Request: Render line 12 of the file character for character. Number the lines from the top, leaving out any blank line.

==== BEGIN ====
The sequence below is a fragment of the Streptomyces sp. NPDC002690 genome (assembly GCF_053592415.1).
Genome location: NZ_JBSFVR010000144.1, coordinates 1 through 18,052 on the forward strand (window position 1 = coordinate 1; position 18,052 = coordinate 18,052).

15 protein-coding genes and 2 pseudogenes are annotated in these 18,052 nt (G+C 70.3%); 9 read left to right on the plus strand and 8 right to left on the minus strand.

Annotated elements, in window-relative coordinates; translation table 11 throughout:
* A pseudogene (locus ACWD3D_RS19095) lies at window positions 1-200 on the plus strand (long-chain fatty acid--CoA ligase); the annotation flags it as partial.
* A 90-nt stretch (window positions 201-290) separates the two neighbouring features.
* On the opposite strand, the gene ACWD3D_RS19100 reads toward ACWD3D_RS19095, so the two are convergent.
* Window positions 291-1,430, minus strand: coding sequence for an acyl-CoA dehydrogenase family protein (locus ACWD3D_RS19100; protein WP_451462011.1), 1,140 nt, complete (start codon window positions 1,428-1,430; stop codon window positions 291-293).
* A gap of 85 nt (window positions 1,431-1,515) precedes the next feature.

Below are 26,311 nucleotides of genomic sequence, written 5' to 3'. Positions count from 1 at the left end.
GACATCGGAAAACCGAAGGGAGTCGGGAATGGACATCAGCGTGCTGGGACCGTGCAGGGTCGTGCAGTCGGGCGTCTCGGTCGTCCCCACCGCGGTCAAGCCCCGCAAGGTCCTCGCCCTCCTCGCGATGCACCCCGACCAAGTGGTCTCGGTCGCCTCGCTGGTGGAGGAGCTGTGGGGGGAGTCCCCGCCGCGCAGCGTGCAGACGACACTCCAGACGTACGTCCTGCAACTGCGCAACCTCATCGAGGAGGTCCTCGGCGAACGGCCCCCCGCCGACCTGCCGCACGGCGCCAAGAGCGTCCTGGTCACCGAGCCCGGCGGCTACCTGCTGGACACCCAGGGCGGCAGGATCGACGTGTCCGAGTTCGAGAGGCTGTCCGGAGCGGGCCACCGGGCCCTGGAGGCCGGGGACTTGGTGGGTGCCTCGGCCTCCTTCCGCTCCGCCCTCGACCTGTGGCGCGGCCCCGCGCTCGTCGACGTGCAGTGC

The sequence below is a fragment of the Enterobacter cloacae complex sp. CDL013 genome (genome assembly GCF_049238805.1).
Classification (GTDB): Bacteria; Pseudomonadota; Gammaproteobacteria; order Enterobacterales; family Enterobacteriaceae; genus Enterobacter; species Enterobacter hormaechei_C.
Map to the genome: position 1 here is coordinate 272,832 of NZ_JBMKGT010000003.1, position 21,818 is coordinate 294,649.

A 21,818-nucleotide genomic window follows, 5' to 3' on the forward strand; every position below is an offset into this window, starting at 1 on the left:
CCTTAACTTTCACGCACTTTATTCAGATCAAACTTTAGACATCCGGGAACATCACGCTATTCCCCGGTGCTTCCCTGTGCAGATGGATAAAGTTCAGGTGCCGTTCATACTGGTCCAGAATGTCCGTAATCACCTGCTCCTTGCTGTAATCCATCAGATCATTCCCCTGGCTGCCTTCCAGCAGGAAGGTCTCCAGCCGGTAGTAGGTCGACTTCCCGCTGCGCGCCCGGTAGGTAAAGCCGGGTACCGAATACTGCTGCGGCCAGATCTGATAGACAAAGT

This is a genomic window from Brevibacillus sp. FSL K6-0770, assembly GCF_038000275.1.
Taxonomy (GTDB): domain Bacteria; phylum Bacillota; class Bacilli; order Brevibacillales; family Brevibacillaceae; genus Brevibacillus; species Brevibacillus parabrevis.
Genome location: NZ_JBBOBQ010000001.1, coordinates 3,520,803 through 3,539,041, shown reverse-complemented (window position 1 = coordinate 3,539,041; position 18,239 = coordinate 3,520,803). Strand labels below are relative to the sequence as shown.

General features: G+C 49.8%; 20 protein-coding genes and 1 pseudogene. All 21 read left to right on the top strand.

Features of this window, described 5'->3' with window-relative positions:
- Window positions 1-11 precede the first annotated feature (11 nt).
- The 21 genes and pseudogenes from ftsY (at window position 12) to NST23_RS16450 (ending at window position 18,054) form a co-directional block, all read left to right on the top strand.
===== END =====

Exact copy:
The sequence below is a fragment of the Enterobacter cloacae complex sp. CDL013 genome (genome assembly GCF_049238805.1).